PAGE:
• Inner products without intermediate normalization are shown to be non-monotonic in rare cases (this result is more general than tensor cores, since to the best of our knowledge, most hardware implementations do not normalize on every addition due to lower hardware costs).

Our conclusion is that in the current version, the tensor cores on V100 and T4 (the A100 is not yet available to us) do not replicate the behaviour of the MMA implemented with IEEE 754 compliant FMA hardware operations. These numerical behaviours are expected in a hardware MMA optimized for reducing hardware cost and most likely is motivated by a fact that machine learning applications usually are claimed to not need all the IEEE 754 features and high precision in general. These results provide the parameters that can be used in rounding error analysis of tensor cores [3] which can be useful when developing numerical software.

Our CUDA code to test numerical features of tensor cores is available here.

References

[1] https://www.top500.org/lists/top500/2020/06/.

[2] A. Abdelfattah et al. A Survey of Numerical Methods Utilizing Mixed Precision Arithmetic. July 2020. Published online.

[3] P. Blanchard, N. J. Higham , F. Lopez, T. Mary, and S. Pranesh. Mixed Precision Block Fused Multiply-Add: Error Analysis and Application to GPU Tensor Cores. SIAM J. Sci. Comput. May 2020.

[4] M. Fasi, N. J. Higham, M. Mikaitis, and S. Pranesh. Numerical Behavior of NVIDIA Tensor Cores. July 2020; revised October 2020. MIMS Eprint, published online.

Related articles

Françoise Tisseur Awarded the LMS Fröhlich Prize

Professor Françoise Tisseur has been awarded the London Mathematics Society’s Fröhlich Prize for “her important and highly innovative contributions to the analysis, perturbation theory, and numerical solution of nonlinear eigenvalue problems”.

The Fröhlich Prize is awarded even two years in memory of Albrecht Fröhlich, FRS. The prize is awarded for original and extremely innovative work in any branch of mathematics.

The full prize citation is available here.

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Nick Higham Interviewed in The Actuary Magazine

Professor Nick Higham is featured in the June 2020 issue of The Actuary Magazine, the magazine of the Institute and Faculty of Actuaries.

In an interview with the editor, Dan Georgescu, Nick talks about his development in 2002 of his nearest correlation matrix algorithm, which is widely used in finance and data science.

The magazine is freely readable on the Issuu platform.

More details about the nearest correlation matrix problem and algorithms for solving it are available on Nick’s blog.

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Stochastic Rounding Has Unconditional Probabilistic Error Bounds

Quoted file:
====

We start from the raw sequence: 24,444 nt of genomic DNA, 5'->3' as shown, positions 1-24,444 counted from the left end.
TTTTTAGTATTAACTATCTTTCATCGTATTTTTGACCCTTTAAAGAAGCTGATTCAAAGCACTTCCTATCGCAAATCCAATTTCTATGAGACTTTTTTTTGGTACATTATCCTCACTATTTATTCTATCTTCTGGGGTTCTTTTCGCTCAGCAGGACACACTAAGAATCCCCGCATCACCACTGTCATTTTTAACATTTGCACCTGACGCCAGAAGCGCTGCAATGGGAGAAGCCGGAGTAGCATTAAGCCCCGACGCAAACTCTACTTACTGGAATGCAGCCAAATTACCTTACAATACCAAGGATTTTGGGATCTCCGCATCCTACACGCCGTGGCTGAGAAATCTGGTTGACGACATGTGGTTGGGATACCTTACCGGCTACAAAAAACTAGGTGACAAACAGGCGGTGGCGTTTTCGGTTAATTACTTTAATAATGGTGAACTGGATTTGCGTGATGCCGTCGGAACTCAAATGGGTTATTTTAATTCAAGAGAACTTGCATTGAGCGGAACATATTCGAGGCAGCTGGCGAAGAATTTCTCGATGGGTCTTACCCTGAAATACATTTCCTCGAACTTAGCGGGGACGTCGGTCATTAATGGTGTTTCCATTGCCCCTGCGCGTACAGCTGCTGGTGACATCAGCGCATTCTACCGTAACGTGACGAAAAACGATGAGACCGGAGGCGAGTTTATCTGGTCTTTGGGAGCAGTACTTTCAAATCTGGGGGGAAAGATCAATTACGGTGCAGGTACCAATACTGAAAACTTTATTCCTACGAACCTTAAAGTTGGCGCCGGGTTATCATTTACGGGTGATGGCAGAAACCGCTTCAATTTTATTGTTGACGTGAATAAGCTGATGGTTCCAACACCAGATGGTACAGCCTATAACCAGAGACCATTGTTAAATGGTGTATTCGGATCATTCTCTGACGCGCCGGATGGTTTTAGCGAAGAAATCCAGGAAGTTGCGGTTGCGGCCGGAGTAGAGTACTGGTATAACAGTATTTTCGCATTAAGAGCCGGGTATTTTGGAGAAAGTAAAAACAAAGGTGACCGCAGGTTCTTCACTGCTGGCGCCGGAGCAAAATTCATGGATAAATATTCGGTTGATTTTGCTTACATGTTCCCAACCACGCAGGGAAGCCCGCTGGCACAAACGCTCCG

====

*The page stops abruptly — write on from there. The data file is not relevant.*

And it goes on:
In the IEEE standard 754 for binary floating-point arithmetic, four rounding modes are defined.

  • Round to nearest.
  • Round towards 0.
  • Round towards +\infty.
  • Round towards -\infty.

Recently stochastic rounding, an old idea that dates back to the beginning of the digital computer era, has gained popularity, most notably in deep learning. While the rounding modes defined in the IEEE standard are deterministic, stochastic rounding is inherently random. We can define two modes of stochastic rounding. Consider the figure below, where we have a real number x and adjacent floating-point numbers a and b. In what we call mode 1 stochastic rounding, we round x to either a or b with equal probability. In mode 2 stochastic rounding, we round to a (or b) with probability proportional to 1 minus the distance of x from a (or b). So in the example shown, for mode 2 we are more likely to round to b than to a. stoch_round_fig.jpg

In our recent EPrint Stochastic Rounding and its Probabilistic Backward Error Analysis, Nick Higham, Theo Mary and I generalized previous probabilistic error analysis results [SIAM J. Sci. Comput., 41 (2019), pp. A2815–A2835] to stochastic rounding.

We show that stochastic rounding (specifically mode 2) has the property of producing rounding errors \delta_k that are random variables satisfying

  • mean zero: \mathbb{E}(\delta_k) = 0,
  • mean independent: \mathbb{E}(\delta_k \mid \delta_{k-1}, \dots, \delta_1) =   \mathbb{E}(\delta_k).

Here, \mathbb{E} denotes the expectation. A key consequence of these results is that we can replace the worst case error bound proportional to \gamma_n = nu + O(u^2), ubiquitous in backward error analyses, by a more informative probabilistic bound proportional to \widetilde{\gamma}_n = \sqrt{n}u + O(u^2). What is a rule of thumb for round to nearest becomes a rule for stochastic rounding: it is proved that our rounding errors satisfy the above properties.

In the figure below, we compute the inner product s = x^Ty of vectors sampled uniformly from [0,1] in both round to nearest and stochastic rounding in IEEE half precision arithmetic. Shown is the backward error for each value of n and the bounds \gamma_n and \widetilde{\gamma}_n. 0125h.jpg